"We have to position our county to consider a regional jail. Don't limit opportunities by locating on courthouse grounds."

McNutt called the "sales pitch to make this jail pay for itself" and numbers and proposals thrown about by Dueland and his supporters "pure speculation."

He continued that this board (of commissioners) "can't do business on pure speculation."

McNutt assured Dueland, Gene O. Morris and others at the meeting, "I still feel this board is being realistic. What we're proposing is more than sufficient for years to come."

He continued, "Realistically, we are looking at the big picture. (This jail proposal) will be sufficient to handle our needs for many years."

Morris of McCook has retained a Lincoln attorney, David J. Bargen of Rembolt Ludtke L.L.T., to look into his and Dueland's concerns about the commissioners' jail decision process. Morris told commissioners Monday morning that his goal is to take the issue "to a vote of the people. It's the right of the people to decide a matter of this magnitude."

Morris said that Bargen's fields of expertise are litigation, water and municipal law.


At their meeting Monday, April 16, commissioners will schedule town hall meetings to explain ballot language to voters.

Red Willow County residents will decide in the ballot booths May 15 how to finance the new law enforcement center, which commissioners have reiterated twice will be built on county-owned land north of the courthouse.

Voters will be asked to vote "for" or "against" placing the law enforcement center's 4 1⁄2-cent special tax levy outside the levy limit of 50 cents per $100 of tax valuation. McNutt said state law requires the successful vote of patrons for a special levy to be placed outside of the state levy limit.

If the vote is successful, the bond levy to repay construction costs of the jail would be outside the levy limit and in addition to whatever amount the county levies for its general budget.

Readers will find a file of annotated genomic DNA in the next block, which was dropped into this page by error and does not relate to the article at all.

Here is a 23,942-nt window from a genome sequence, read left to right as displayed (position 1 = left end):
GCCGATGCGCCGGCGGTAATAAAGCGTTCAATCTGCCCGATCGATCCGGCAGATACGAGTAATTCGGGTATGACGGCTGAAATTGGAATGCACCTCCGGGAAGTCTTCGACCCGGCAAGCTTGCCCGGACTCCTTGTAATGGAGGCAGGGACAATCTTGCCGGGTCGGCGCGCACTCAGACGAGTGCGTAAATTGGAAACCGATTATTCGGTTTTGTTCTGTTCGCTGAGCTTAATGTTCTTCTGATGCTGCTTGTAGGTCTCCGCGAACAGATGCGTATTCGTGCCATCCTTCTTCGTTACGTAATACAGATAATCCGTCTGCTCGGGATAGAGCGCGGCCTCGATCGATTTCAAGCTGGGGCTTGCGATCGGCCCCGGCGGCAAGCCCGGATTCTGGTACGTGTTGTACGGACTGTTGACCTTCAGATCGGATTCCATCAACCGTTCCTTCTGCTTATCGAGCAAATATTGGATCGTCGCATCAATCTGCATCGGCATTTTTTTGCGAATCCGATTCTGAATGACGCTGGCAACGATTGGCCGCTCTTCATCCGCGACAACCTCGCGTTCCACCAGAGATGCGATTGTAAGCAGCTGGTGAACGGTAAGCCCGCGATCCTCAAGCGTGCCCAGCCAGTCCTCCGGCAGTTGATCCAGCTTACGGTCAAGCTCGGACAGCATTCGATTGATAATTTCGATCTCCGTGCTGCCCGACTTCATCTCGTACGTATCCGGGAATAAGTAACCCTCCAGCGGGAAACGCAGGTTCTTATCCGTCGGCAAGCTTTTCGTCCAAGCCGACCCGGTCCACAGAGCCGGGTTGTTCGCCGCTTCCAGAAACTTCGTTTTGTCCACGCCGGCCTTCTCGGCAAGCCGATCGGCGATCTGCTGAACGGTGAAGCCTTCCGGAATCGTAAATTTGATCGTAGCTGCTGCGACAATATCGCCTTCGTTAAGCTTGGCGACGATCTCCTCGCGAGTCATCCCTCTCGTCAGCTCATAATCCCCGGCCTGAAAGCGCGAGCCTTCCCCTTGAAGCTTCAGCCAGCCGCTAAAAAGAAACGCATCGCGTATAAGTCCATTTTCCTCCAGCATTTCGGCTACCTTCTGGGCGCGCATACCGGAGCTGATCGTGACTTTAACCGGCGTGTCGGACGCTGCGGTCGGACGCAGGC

If the vote fails, the construction levy would have to be figured within the 50-cent state levy limit and as part of the general budget.

Commissioner Steve Downer has said that with the fixed cost of construction at $5.1 million and with a bond repayment tax levy that decreases over time to 4.4 cents, he does not foresee huge increases in taxpayers' tax bill. He estimated that most taxpayers will see a 1 to 2 percent increase in their tax bills because of construction of the jail and law enforcement offices.


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The first time there is any type of negative incident at the new jail...guess which segment of the citizenry will scream the loudest and the longest and utter the famous come-uppance term..."I told ya so."

-- Posted by Mickel on Tue, Apr 10, 2012, at 7:31 PM

As far as I am concerned only a Nut would want to put a county jail on mail street.

-- Posted by geewhiz on Wed, Apr 11, 2012, at 10:52 AM

geewhiz, What's the problem? The commissioner's listened to Dueland and Morris! They checked it out for their own piece of mind that they are doing the right thing! If the commissioner's were not listening, why would they even check it out by contacting the people that are in charge and know what's going on in the state. A Senator that tells a certain group of people what they want to hear, instead of really investigating the situation, is nothing but a true politician that tells people what they want to hear and doesn't care about what is right or wrong. He should have kept his mouth shut if he didn't want to find out the truth!! Anybody with any common sense know's the state is not going to partner with counties to build anything to do with this issue!

-- Posted by smz on Mon, Apr 16, 2012, at 11:44 AM